The bulk of Grothendieck’s published work is collected in the monumental, and yet incomplete, Éléments de géométrie algébrique (EGA) and Séminaire de géométrie algébrique (SGA). Perhaps Grothendieck’s deepest single accomplishment is the invention of the étale and l-adic cohomology theories, which explain an observation of André Weil’s, that there is a deep connection between the topological characteristics of a variety and its diophantine (number theoretic) properties. For example, the number of solutions of an equation over a finite field reflects the topological nature of its solutions over the complex numbers. Weil realized that to prove such a connection one needed a new cohomology theory, but neither he nor any other expert saw how to do this until such a theory was found by Grothendieck. This program culminated in the proofs of the Weil conjectures by Grothendieck’s student Pierre Deligne in the early 1970s after Grothendieck had largely withdrawn from mathematics.
Major mathematical topics (from Récoltes et Semailles)
He wrote a retrospective assessment of his mathematical work (see the external link La Vision below). As his main mathematical achievements ("maître-thèmes"), he chose this collection of 12 topics (his chronological order):
Topological tensor products and nuclear spaces
"Continual" and "discrete" duality (derived categories and "six operations").
Yoga of the Grothendieck-Riemann-Roch theorem (K-theory, relation with intersection theory).
Étale cohomology including l-adic cohomology.
Motives and the motivic Galois group (and Grothendieck categories)
Crystals and crystalline cohomology, yoga of De Rham and Hodge coefficients.
Topological algebra, infinity-stacks, ‘dérivateurs’, cohomological formalism of toposes as an inspiration for a new homotopic algebra
Yoga of anabelian geometry and Galois-Teichmüller theory.
Schematic point of view, or "arithmetics" for regular polyhedra and regular configurations of all sorts.
He wrote that the central theme of the topics above is that of topos theory, while the first and last were of the least importance to him.
Here the usage of yoga means a kind of ‘meta-theory’ that can be used heuristically. The word yoke, meaning a linkage, is derived from the same Indo-European root.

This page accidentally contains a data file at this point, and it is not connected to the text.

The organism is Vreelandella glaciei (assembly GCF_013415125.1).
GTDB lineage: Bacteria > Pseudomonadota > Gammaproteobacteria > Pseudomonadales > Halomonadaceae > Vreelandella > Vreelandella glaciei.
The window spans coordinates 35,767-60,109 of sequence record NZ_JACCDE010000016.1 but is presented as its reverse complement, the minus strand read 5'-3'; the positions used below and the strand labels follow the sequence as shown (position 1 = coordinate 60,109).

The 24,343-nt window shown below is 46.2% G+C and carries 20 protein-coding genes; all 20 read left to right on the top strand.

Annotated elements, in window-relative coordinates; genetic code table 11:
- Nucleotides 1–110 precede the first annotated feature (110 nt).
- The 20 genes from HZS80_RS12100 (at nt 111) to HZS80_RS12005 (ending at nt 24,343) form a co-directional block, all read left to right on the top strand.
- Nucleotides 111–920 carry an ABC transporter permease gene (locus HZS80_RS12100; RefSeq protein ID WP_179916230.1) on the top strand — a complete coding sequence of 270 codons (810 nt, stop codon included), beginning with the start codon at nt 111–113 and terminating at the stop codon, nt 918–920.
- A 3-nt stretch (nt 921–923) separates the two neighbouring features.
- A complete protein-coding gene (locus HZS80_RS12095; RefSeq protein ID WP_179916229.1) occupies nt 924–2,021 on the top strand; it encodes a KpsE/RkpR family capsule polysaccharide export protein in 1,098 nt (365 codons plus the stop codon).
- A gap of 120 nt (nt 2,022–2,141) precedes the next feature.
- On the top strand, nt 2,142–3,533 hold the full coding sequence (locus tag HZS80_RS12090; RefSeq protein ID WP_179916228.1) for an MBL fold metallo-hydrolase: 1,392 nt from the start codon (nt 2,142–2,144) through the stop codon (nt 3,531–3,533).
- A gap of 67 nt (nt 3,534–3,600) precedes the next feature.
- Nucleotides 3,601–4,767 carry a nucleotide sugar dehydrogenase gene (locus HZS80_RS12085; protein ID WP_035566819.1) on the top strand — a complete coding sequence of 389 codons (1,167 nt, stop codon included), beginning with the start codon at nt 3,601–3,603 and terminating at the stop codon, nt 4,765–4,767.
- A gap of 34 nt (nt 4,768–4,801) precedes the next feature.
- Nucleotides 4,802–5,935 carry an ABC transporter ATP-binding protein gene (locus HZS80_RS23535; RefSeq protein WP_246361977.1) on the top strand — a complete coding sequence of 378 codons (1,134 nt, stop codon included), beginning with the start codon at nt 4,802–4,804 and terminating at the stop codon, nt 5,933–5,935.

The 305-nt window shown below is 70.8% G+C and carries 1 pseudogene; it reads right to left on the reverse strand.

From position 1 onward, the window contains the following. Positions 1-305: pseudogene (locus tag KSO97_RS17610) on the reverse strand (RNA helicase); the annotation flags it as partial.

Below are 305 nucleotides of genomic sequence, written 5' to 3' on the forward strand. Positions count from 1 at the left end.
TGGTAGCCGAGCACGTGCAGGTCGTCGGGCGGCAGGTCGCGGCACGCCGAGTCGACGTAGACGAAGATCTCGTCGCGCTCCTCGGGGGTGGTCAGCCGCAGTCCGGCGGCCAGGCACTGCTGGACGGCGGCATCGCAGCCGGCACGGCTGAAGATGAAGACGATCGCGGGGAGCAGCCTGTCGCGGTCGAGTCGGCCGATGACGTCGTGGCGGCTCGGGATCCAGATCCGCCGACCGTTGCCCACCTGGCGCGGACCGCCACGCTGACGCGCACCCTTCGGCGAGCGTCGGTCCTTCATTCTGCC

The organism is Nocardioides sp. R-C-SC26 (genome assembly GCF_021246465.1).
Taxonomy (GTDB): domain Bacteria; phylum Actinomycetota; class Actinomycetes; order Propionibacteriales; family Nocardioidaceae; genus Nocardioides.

Childhood and studies
Born to a Russian Jewish father and German Protestant mother in Berlin, he was a displaced person during much of his childhood due to the upheavals of World War II. Alexander lived with his father, Alexander Shapiro, and his mother, Hanka Grothendieck, both of whom were socialist revolutionaries. Until 1933 they lived together in Berlin. At the end of that year, Shapiro moved to Paris, and Hanka followed him the next year. They left Alexander with a family in Hamburg where he went to school. During this time, his parents fought in the Spanish Civil War. In 1939 Alexander came to France and lived in various camps for displaced persons with his mother. His father was sent to Auschwitz where he died in 1942. After the war, young Grothendieck studied mathematics in France, initially at Montpellier. He had decided to become a math teacher because he had been told that mathematical research had been completed early in the 20th century and there were no more open problems. However, his talent was noticed, and he was encouraged to go to Paris in 1948. Initially, Grothendieck attended Henri Cartan’s Seminar at École Normale Superieure, but lacking the necessary background to follow the high powered seminar, he moved to University of Nancy where he wrote his dissertation under Laurent Schwartz in functional analysis, from 1950. At this time he was a leading expert in the theory of topological vector spaces. However he set this subject aside by 1957 in order to work in algebraic geometry and homological algebra.